Describing the current situation in Yemen as “beyond tragic” for all affected by the hostilities, a senior United Nations official said it is “ever more important” for both the Security Council and the international community to promote political dialogue aimed at ending violations against children.

“Regrettably, the scale of killing and maiming of children has increased dramatically in 2015,” the Special Representative of the Secretary-General for Children and Armed Conflict, Leila Zerrougui, said in a press release issued on Sunday.

Citing UN figures, she said that more than 400 children were killed, and more than 600 injured between 26 March – which saw an escalation in the conflict with the launch of air strikes by a Saudi-led coalition – and August.

“This is already more than triple the number of children killed and maimed during the whole of 2014,” Ms. Zerrougui continued. “I am appalled by the high level of child casualties, which indicates a failure by the parties to conflict to distinguish between civilian and military objects, and to take precautionary measures to avoid and minimize civilian casualties.”

Yemen has suffered turmoil and instability since Houthi rebels seized the capital Sana’a one year ago and then advanced on the port city, Aden. According to the UN, 80 per cent of the population requires some form of humanitarian protection or assistance.

Last Friday, the Special Representative briefed the Security Council working group on children and armed conflict, as well as a Security Council Committee established to monitor measures imposed by the UN on Yemen.

She said the UN had “for a number of years” documented grave violations against children committed by parties to conflict in the country. She also noted that March’s escalation in the conflict followed an escalation marked by the September 2014 takeover of Sana’a by Houthi forces.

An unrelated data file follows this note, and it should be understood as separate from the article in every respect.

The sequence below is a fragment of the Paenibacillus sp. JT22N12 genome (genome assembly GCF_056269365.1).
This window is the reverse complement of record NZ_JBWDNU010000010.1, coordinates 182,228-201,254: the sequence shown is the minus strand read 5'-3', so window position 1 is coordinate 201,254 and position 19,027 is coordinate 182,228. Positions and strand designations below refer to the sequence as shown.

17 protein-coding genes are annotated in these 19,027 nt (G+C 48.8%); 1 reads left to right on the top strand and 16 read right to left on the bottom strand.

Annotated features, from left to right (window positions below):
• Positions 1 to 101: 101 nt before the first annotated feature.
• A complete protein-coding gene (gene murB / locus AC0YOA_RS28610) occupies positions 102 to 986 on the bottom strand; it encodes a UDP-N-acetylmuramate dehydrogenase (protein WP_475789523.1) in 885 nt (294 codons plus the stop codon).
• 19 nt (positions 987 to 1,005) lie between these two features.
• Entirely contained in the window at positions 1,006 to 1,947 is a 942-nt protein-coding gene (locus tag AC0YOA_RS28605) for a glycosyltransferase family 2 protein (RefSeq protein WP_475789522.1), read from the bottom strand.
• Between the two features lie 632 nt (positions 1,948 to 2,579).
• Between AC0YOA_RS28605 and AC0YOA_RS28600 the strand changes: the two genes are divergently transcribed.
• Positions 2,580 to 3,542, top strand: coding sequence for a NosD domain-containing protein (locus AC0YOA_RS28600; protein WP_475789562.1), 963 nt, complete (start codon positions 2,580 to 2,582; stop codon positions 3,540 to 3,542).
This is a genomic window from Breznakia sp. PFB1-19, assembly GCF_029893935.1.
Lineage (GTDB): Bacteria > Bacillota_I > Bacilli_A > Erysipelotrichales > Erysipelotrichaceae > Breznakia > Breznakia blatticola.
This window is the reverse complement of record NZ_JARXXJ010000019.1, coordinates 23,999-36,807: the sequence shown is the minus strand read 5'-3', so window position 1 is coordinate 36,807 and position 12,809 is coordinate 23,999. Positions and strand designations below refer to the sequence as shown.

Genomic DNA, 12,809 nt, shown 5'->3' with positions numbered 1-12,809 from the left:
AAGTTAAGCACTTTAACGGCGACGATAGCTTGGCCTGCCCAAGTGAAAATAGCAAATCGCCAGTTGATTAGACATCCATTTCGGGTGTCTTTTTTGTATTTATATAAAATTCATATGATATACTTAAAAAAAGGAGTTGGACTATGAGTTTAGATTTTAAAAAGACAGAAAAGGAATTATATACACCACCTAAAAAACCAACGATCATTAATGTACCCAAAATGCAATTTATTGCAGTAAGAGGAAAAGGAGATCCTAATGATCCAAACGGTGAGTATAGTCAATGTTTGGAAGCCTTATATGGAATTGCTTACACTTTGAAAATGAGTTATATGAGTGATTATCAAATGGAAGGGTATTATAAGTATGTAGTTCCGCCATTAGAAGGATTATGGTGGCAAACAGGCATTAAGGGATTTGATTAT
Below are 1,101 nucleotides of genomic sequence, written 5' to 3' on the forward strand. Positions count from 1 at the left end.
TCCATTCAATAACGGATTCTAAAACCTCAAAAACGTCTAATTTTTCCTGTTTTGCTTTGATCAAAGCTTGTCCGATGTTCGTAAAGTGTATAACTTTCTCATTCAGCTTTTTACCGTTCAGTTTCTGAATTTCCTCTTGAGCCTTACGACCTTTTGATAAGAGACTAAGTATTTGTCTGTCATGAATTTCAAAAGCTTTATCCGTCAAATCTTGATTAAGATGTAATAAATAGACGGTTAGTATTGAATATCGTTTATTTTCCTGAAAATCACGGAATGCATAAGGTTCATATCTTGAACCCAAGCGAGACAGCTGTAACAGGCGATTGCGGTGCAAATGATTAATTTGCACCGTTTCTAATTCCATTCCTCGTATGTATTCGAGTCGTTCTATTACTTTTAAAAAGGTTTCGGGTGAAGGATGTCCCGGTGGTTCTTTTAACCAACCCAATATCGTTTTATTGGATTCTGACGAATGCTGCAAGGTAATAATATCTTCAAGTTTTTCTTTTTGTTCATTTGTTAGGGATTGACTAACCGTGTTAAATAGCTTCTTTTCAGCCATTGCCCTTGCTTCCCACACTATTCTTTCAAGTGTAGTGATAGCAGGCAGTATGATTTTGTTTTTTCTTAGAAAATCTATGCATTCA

“In this complex environment, where we are faced with political stalemate and an intensification of conflict, it is ever more important for the Security Council and the international community to promote political dialogue and to seek to end the violations committed against children,” Ms. Zerrougui said.

In her briefing, she noted that 73 per cent of child deaths and injuries during the second quarter of 2015 were attributed to air strikes by the Saudi-led coalition – and that 18 per cent of child deaths and 17 per cent of child injuries were attributed to Houthi forces during the same period.

In addition, she said reports showed there had been a “stark increase in attacks and military use of schools” since March, while violence had additionally taken a “heavy toll on education workers.”

The UN envoy also said that verified attacks on hospitals had increased six-fold from the first to the second quarter of this year, adding that the destruction – together with insecurity due to conflict – was having a “serious impact on access to healthcare.”

Meanwhile, Ms. Zerrougui highlighted other violations against children caught up in armed conflict, including recruitment and use, saying it was “increasingly being used more systematically by all parties.” The number of cases of child recruitment and use documented by the UN during the first eight months of 2015 had been triple the number for the whole of 2014 – and 82 per cent of verified recruitment cases were attributed to Houthi forces.

Four groups remain listed for recruitment and use in the annexes of the Secretary-General’s annual report on children and armed conflict, she recalled, but added that while the Government of Yemen had signed an Action Plan with the UN to end the practice in its armed forces, the plan had been stalled since September of last year.

The Special Representative also spoke of “serious concerns about the denial of humanitarian access,” and called for urgent action to facilitate access to assistance without delay.

Source: UN News Centre